Them: “Are you teaching this semester (with the baby)? Is your son in daycare?”
Me: “I’m not teaching this semester. I watch H during the day and work in the evening and at night for my FT job.”
Them: “Oh, that’s too bad. [Enter bizarre or pitying comment here.]”
And variations on some of those bracketed statements include:
• “That’s great. You can just hang out with your son all day.”
• “You poor dear. Don’t you miss teaching?” [If I reply that it’s not worth the time/money, they sometimes ask what I’ll do for work, willfully ignoring the fact that I already said I’m working.]
• “That’s great that your wife has a ‘real job.’ When do you practice?” [Though nauseating — and surprisingly not embarrassing for the questioner — this is often the type of response from another musician/artist. The “real job” remark is code for You shouldn’t be worried about a salary as an artist, but marry someone who does and isn’t.]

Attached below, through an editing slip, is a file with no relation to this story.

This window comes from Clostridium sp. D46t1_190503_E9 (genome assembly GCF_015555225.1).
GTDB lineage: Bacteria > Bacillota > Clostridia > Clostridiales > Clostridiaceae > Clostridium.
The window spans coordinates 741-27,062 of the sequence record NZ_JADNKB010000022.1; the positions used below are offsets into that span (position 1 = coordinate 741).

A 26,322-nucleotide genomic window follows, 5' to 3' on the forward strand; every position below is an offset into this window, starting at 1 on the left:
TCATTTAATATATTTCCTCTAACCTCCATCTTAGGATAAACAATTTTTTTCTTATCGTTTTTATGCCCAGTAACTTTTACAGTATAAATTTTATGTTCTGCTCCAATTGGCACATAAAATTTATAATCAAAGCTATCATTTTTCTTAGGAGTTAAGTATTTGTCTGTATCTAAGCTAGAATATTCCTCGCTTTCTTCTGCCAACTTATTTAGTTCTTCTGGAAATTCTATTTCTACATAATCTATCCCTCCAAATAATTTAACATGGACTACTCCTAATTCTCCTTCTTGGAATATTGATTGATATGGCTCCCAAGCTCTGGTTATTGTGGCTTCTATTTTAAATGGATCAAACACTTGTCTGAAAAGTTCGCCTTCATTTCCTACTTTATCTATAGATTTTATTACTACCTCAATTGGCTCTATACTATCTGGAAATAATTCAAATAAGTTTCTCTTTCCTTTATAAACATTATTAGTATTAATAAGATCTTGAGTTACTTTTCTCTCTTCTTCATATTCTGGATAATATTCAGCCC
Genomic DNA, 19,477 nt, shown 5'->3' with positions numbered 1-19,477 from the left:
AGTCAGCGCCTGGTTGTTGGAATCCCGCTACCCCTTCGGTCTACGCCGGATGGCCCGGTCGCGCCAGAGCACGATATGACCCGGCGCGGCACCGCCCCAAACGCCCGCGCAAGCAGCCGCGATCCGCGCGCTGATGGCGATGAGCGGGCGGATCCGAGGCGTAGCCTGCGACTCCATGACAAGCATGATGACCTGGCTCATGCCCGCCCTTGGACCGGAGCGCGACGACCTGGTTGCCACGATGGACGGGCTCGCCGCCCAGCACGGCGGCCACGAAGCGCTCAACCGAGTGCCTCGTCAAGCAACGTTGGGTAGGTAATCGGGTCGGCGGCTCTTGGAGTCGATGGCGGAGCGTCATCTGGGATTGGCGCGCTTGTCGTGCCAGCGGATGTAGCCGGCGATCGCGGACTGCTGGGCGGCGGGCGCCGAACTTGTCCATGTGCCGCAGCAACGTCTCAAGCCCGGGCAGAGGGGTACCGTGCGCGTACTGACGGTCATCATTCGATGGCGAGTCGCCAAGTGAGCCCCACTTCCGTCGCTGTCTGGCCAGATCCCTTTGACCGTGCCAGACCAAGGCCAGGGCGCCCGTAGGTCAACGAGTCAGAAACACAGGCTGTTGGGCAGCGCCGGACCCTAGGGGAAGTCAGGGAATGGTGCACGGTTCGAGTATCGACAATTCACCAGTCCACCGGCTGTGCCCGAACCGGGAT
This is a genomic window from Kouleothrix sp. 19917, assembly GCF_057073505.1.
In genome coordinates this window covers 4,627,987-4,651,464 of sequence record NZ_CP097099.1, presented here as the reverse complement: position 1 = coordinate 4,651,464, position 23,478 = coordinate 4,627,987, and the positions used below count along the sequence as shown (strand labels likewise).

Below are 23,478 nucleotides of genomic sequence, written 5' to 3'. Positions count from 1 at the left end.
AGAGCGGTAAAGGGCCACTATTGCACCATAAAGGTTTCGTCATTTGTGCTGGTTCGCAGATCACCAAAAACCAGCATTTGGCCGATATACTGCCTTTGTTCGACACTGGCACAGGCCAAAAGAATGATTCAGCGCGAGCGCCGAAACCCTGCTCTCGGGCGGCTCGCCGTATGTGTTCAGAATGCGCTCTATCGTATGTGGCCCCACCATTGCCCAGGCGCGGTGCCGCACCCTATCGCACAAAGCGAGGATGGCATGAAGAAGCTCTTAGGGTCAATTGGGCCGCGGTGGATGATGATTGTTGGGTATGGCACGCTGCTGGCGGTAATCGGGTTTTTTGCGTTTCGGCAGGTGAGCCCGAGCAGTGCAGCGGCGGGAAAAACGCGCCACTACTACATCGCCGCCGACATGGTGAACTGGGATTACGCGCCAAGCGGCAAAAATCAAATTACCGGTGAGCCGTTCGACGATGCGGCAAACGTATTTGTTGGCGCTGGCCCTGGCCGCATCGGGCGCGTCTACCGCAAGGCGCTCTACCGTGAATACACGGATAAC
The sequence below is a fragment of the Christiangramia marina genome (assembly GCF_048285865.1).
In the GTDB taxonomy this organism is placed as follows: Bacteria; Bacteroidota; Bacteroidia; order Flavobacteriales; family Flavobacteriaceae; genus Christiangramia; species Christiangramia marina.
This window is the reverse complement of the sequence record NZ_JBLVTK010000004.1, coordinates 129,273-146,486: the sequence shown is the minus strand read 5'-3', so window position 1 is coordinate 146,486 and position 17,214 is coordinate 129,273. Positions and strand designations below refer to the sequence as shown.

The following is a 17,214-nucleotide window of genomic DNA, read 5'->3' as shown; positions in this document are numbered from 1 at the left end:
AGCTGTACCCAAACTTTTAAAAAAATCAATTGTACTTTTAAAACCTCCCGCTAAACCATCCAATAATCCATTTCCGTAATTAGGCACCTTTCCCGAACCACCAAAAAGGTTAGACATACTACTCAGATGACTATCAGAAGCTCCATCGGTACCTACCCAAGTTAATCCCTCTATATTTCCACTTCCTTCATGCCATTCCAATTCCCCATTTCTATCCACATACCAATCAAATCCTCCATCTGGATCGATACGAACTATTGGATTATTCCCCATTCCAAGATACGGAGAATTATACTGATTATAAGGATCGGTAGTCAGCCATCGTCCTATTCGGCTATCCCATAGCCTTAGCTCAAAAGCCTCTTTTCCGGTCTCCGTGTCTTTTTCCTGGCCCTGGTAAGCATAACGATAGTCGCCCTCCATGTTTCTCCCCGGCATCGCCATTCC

3. With fatherhood taking a top priority, I can safely say that I’ve felt it placed in the cold crossfire of competitive self-interest. Who knew that phenomenon would start to take non-musical pursuits into account? Although, I guess a zero-sum mentality doesn’t care what “the other” is so long as it exists. So if I am less available or have a conflict with one project because of a child instead of another musical project, it’s a nuisance or obstacle just the same. To be fair, I thankfully have not experienced this across the board, but it’s definitely reared its ugly head. (Though, I guess I shouldn’t be too surprised. I heard tale of a shedding of friends and acquaintances once you have a kid. And while I eschew personal non-musical details on this blog, I can anecdotally attest to that being true.) Granted, I admittedly don’t have the time I once had, but this is noticeably beyond that alone.

4. The more time passes, the more I’m convinced that “community” is little more than a buzzword. It sounds good, but I rarely see it in practice. This goes beyond the (SCENE) debacle, though that proved to be an illuminating real-world case study of balkanized local “scenes” and interests. However, I will say that I attended a wonderful potentially community-building event (and eventual series) a couple months ago: the Contemporary Music Potluck. I have no doubt that that particular series will do wonderful things.